Search Images Maps Play YouTube News Gmail Drive More »
Sign in
Screen reader users: click this link for accessible mode. Accessible mode has the same essential features but works better with your reader.

Patents

  1. Advanced Patent Search
Publication numberUS2496330 A
Publication typeGrant
Publication dateFeb 7, 1950
Filing dateJun 2, 1944
Priority dateJun 2, 1944
Publication numberUS 2496330 A, US 2496330A, US-A-2496330, US2496330 A, US2496330A
InventorsBrown Morris
Original AssigneeBrown Morris
Export CitationBiBTeX, EndNote, RefMan
External Links: USPTO, USPTO Assignment, Espacenet
Riveting equipment
US 2496330 A
Abstract  available in
Images(3)
Previous page
Next page
Claims  available in
Description  (OCR text may contain errors)

Flb. Y, T195@ M. BROWN 295y33 RIVETING EQUIPMENT Filed June 2, 1944 3 Sheets-Sheet l Feb. 1195@ M. BROWN ,496,330

RVETING EQUIPMENT Filed June 2, 1944 5 Sheets-Sheet 2 il j@ I Il llll 5/ 1 mmm -f i m lill Flb. W5@ M. BROWN RIVETNG EQUIPMENT 3 Sheets-Sheet 3 Filed June 2, 1944 Patented Feb. 7, 1950 UNITED STATES PATENT OFFICE RIVETING EQUIPMENT Morris Brown, San Diego, Calif.

Application June 2, 1944, Serial No. 538,355

(Cl. 7S-53.5)

Claims.

The invention relates to improvements in equipment for riveting.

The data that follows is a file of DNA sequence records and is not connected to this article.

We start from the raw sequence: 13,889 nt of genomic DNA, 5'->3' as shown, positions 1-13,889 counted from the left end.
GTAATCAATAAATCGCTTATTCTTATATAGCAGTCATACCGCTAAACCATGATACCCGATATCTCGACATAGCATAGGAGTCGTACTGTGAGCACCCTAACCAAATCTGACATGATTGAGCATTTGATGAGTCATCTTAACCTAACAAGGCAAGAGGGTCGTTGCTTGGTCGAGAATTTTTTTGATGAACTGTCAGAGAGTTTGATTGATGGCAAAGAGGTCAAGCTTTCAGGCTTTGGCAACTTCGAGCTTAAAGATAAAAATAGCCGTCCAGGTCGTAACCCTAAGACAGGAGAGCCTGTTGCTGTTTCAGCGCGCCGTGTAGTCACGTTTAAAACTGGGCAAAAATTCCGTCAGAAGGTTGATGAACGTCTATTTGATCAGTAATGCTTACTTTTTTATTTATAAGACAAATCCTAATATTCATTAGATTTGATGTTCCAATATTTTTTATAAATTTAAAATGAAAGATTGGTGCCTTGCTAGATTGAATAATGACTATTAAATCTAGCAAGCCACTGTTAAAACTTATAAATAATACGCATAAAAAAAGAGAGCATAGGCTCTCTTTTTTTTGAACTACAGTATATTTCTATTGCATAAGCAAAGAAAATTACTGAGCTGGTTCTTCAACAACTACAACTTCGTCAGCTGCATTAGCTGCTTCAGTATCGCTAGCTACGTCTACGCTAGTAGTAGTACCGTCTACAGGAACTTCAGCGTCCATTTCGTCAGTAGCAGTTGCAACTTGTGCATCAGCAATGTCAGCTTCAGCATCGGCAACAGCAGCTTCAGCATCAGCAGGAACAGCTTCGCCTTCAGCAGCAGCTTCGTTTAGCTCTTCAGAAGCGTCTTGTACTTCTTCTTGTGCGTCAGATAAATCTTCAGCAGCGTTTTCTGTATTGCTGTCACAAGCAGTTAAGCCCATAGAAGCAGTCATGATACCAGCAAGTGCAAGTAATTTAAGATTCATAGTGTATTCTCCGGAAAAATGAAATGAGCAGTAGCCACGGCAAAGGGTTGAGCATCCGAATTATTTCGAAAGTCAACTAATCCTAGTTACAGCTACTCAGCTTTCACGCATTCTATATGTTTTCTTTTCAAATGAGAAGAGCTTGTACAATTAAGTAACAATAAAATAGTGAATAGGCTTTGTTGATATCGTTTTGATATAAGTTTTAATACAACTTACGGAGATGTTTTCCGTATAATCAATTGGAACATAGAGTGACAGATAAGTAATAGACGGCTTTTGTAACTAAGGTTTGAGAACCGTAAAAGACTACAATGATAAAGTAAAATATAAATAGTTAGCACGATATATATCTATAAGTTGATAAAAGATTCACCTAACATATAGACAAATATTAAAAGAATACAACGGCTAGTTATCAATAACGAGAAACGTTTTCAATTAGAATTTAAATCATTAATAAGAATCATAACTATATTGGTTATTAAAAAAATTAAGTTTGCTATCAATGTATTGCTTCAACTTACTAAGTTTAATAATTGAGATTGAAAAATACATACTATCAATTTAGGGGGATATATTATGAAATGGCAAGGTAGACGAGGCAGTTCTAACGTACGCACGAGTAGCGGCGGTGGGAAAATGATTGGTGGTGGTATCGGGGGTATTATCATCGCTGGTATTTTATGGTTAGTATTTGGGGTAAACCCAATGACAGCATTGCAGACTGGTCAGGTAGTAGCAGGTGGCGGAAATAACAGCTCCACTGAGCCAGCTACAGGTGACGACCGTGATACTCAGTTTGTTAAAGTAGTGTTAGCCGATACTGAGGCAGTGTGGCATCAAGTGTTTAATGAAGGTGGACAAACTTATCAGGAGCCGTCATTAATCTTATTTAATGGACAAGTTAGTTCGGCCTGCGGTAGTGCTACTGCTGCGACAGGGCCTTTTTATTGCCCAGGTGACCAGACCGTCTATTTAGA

In riveting together parts, such as sheets, or sheets and structural members such as stringers and sheets, for aircraft panels, a great multiplicity of rivets is necessary. In many instances the rivets must be xed in non-symmetrical rows, rivets of different sizes must be used, and clusters of rivets are required in certain areas of a panel or structure, depending upon the stress concentrations or location of the strlngers in dierent areas of the panels. The panels in many instances are differently shaped or of dilerent contours and the stringers are non-symmetrically located on the panels. Heretofore, so far as I am aware, it has been necessary in structures embodying such variables or variations to use a power-operated hammer handled by an operator on one side of the panel and a bucking tool handled by another operator on the opposite side of the panel. In some structures there is little space available for the manipulation of the bucking tool, which slows down the riveting operation. If the hammer is erroneously applied to rivets in the absence of a bucking tool, the work may be objectionably deformed.

One object of the invention is to provide equipment which comprises an elongated bucking-bar for automatically upsetting the rivets in a row or series and dispensing with the necessity of an operator for handling the bucking tool during the riveting of the row or series of rivets.